Malcolm Stapleton, principal of Babbage Geotechnical, an environmental engineer and Babbage board chairman, said water on the site was also a problem. “You’re balancing the inflow of water with the rate at which you can let it move off site,” he said. “You had to manage things so water can flow slowly through a drainage system we built, but not slow enough to build up a water pressure that’s going to cause your basement slab to pop up.”

Babbage building services group manager Matthew Foskin said the client wanted gravity to handle the drainage rather than pumping stations. Because of the building’s depth, achieving a gravity discharge required directional drilling to the council storm water system. “There were a lot of challenges because of the deep basement and the requirement to enable ground drainage and storm water drainage without pumping,” he said. “But at the end of the day we engineered that.”

Trussing up the building
For the building’s signature concrete truss Babbage had to come up with a system that allowed it to be cast on site, but with a degree of finesse that fitted in with the rest of the exacting standards the building was designed to meet. Babbage structural engineer Ivy Lo said two key elements were required - the structure of the truss itself, and the perfect surface finish to the concrete that encased it. “We designed a reinforcing cage that did not require spacers to support it so it was completely free-standing, and so there were no marks on the steel mould’s perfect surface finish,” she said.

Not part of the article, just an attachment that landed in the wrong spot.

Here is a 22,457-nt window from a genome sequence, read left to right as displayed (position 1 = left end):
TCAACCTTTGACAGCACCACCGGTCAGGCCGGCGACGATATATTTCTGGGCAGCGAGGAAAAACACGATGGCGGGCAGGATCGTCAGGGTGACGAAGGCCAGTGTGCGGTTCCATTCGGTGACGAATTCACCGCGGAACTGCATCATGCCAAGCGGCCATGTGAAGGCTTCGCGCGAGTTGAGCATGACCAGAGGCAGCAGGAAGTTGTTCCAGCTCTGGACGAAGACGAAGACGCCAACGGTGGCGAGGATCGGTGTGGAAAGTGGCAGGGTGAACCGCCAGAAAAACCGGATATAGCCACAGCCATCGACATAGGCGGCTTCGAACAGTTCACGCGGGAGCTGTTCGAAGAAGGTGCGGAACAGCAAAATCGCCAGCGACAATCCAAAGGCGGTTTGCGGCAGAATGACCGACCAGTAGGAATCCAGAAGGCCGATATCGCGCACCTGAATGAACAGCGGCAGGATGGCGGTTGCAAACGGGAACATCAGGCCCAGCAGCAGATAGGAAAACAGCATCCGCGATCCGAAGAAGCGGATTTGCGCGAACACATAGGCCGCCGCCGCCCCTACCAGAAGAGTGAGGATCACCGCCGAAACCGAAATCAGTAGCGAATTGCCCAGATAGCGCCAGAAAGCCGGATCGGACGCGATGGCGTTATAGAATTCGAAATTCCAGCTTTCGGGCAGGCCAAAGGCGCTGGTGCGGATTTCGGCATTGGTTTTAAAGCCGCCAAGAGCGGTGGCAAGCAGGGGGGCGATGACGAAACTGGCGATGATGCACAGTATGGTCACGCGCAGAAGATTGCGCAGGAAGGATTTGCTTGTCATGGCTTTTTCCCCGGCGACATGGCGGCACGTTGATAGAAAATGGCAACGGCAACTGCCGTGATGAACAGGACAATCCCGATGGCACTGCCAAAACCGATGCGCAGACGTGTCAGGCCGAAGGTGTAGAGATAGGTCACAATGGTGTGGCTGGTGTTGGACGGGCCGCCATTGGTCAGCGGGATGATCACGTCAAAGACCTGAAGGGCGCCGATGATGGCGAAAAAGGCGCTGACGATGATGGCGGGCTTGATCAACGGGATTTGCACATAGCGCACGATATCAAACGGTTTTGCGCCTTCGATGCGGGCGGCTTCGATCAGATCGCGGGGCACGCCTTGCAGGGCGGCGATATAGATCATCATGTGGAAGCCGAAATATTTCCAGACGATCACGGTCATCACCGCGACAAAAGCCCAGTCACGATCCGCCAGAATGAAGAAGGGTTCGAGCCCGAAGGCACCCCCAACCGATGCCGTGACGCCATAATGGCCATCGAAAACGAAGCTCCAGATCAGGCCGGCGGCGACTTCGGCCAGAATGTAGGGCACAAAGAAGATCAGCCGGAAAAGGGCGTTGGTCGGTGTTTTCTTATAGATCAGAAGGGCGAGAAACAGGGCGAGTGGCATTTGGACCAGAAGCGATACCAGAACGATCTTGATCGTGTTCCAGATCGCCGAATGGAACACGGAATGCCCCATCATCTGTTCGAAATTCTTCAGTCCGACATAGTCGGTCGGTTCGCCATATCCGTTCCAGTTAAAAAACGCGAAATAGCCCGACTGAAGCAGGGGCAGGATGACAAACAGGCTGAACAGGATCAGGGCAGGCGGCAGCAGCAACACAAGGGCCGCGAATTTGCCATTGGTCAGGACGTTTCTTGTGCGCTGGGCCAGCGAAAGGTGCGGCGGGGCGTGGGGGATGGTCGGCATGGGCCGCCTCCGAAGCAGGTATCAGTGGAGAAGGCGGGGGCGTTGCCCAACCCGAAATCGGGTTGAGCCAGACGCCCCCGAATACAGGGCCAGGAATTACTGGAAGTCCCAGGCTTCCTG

“To achieve the smooth [concrete] finish, we specified self-compacting concrete. It’s a special concrete we don’t normally use - it doesn’t require compaction and it fills every void.”

Cutting to the shape
When you’ve got expensive cars with just a few centimetres of ground clearance, the last thing you want is for them to leave their under-floor systems on the concrete as they go down the ramps. To get around the problem, the architects designed the ramps as a sine curve - a flowing wave that allowed the cars to go from floor to floor trouble-free. Having the shape was one thing - achieving the shape was another, so the Babbage engineers had steel plates cut by lasers to create a profile for the contractor to screed the concrete against. “The architects designed the curve of the ramp and we worked with them to make that happen,” Lo said.

Shedding the light
But while getting the structure exact is essential, it’s building service engineering that brings it to life - the lighting, ventilation, power, communications and fit-out. Babbage electrical engineer Tommy Lee said two elements stood out - the lighting and its sophisticated control system, and the calculations required for 119GNR to achieve the coveted Green Star rating.

The focus of the building is the three luxury brands of motor vehicle. Each had its own show room and presentation requirements, right down to the lighting. “Each brand had different requirements to show its identity,” Lee said.